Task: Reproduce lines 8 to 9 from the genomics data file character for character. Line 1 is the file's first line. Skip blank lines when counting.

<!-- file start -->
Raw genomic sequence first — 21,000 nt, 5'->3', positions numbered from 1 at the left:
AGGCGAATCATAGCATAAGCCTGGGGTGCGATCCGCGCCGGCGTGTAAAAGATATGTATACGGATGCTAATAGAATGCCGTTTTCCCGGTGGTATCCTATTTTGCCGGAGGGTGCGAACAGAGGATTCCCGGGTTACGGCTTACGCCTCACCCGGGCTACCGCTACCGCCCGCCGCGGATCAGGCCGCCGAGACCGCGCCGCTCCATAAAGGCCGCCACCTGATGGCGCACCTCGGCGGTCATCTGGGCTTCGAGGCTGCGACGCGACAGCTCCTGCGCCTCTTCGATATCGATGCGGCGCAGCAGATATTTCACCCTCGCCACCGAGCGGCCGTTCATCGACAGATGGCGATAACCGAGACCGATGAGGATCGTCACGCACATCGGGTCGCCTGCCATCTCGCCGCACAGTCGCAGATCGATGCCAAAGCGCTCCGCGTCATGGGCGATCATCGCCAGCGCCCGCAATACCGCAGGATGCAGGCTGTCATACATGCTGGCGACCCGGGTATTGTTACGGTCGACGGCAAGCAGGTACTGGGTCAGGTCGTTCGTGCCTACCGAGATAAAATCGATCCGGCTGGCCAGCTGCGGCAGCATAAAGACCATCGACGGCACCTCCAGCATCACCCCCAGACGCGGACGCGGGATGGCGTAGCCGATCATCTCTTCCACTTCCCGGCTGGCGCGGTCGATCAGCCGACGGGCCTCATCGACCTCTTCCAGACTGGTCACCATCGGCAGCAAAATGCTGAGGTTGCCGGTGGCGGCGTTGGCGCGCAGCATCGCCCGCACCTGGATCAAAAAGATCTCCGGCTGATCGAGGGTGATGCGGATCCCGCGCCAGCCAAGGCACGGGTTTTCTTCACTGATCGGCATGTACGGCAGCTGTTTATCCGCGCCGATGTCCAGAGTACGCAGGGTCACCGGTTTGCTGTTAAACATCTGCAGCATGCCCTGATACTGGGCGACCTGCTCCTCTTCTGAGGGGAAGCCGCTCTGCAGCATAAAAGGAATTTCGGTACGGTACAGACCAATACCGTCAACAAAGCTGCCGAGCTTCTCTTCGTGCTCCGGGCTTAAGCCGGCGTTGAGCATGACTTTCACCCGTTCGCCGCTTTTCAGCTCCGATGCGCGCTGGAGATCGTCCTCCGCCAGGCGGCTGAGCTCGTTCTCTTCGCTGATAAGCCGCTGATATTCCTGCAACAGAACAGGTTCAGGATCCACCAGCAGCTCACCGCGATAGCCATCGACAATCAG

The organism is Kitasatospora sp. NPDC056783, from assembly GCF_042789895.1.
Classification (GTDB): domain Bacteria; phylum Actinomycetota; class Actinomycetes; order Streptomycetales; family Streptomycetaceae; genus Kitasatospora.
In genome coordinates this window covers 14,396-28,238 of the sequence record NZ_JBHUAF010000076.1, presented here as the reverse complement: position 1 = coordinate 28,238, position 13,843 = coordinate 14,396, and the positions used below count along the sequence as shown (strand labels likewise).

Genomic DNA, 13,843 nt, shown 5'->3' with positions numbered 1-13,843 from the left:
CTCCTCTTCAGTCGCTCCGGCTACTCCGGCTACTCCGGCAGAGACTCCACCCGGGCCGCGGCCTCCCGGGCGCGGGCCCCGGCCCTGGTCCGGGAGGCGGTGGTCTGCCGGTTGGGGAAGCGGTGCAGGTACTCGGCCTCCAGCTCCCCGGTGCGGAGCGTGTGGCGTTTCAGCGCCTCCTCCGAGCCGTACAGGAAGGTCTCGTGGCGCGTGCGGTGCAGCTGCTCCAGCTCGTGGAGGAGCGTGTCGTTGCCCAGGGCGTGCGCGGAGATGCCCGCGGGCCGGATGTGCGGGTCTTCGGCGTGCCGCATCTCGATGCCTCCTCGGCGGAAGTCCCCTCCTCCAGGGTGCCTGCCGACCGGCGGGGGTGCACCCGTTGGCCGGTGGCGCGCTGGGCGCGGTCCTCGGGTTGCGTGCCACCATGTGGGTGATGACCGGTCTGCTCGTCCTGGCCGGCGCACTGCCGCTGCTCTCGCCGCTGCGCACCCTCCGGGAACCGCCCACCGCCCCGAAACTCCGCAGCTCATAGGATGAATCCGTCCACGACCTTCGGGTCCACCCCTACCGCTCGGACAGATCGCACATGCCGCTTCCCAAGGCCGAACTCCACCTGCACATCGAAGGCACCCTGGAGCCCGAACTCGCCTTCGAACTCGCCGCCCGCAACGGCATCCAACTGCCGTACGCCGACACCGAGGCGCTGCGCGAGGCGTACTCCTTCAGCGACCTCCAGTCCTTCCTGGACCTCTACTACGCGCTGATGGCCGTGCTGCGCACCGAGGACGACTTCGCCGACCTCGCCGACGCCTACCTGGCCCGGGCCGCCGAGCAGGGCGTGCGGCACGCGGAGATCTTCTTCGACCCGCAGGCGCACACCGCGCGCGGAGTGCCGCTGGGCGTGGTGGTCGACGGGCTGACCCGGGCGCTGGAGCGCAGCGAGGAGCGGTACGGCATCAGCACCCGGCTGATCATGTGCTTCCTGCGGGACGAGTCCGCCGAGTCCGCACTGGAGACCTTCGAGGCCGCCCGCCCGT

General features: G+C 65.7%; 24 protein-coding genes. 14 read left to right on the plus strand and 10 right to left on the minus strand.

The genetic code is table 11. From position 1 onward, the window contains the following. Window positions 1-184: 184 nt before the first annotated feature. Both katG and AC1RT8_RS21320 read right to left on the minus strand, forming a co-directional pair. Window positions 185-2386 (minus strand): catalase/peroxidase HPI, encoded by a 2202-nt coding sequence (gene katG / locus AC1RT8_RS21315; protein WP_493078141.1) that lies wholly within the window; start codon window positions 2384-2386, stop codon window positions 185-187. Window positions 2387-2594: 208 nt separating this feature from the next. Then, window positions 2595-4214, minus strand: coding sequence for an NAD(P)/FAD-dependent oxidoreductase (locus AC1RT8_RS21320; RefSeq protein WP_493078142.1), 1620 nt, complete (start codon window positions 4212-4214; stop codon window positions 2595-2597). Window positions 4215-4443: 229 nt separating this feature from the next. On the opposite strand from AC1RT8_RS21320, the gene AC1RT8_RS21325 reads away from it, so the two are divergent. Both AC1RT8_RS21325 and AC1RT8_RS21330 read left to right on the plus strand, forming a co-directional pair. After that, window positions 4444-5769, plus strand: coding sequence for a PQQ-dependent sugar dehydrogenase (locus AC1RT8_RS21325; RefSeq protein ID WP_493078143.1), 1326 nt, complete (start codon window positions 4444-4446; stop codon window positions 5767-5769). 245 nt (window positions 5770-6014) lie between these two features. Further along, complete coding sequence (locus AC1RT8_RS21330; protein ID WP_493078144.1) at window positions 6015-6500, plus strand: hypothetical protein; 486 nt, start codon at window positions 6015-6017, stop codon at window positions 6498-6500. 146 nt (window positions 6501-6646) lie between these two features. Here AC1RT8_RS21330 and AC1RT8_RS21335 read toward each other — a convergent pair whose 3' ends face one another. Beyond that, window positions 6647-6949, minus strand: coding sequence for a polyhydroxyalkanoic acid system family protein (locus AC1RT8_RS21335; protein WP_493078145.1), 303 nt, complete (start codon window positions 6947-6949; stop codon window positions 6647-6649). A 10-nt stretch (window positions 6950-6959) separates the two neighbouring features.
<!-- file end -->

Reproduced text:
General features: G+C 65.7%; 24 protein-coding genes. 14 read left to right on the plus strand and 10 right to left on the minus strand.

The genetic code is table 11. From position 1 onward, the window contains the following. Window positions 1-184: 184 nt before the first annotated feature. Both katG and AC1RT8_RS21320 read right to left on the minus strand, forming a co-directional pair. Window positions 185-2386 (minus strand): catalase/peroxidase HPI, encoded by a 2202-nt coding sequence (gene katG / locus AC1RT8_RS21315; protein WP_493078141.1) that lies wholly within the window; start codon window positions 2384-2386, stop codon window positions 185-187. Window positions 2387-2594: 208 nt separating this feature from the next. Then, window positions 2595-4214, minus strand: coding sequence for an NAD(P)/FAD-dependent oxidoreductase (locus AC1RT8_RS21320; RefSeq protein WP_493078142.1), 1620 nt, complete (start codon window positions 4212-4214; stop codon window positions 2595-2597). Window positions 4215-4443: 229 nt separating this feature from the next. On the opposite strand from AC1RT8_RS21320, the gene AC1RT8_RS21325 reads away from it, so the two are divergent. Both AC1RT8_RS21325 and AC1RT8_RS21330 read left to right on the plus strand, forming a co-directional pair. After that, window positions 4444-5769, plus strand: coding sequence for a PQQ-dependent sugar dehydrogenase (locus AC1RT8_RS21325; RefSeq protein ID WP_493078143.1), 1326 nt, complete (start codon window positions 4444-4446; stop codon window positions 5767-5769). 245 nt (window positions 5770-6014) lie between these two features. Further along, complete coding sequence (locus AC1RT8_RS21330; protein ID WP_493078144.1) at window positions 6015-6500, plus strand: hypothetical protein; 486 nt, start codon at window positions 6015-6017, stop codon at window positions 6498-6500. 146 nt (window positions 6501-6646) lie between these two features. Here AC1RT8_RS21330 and AC1RT8_RS21335 read toward each other — a convergent pair whose 3' ends face one another. Beyond that, window positions 6647-6949, minus strand: coding sequence for a polyhydroxyalkanoic acid system family protein (locus AC1RT8_RS21335; protein WP_493078145.1), 303 nt, complete (start codon window positions 6947-6949; stop codon window positions 6647-6649). A 10-nt stretch (window positions 6950-6959) separates the two neighbouring features.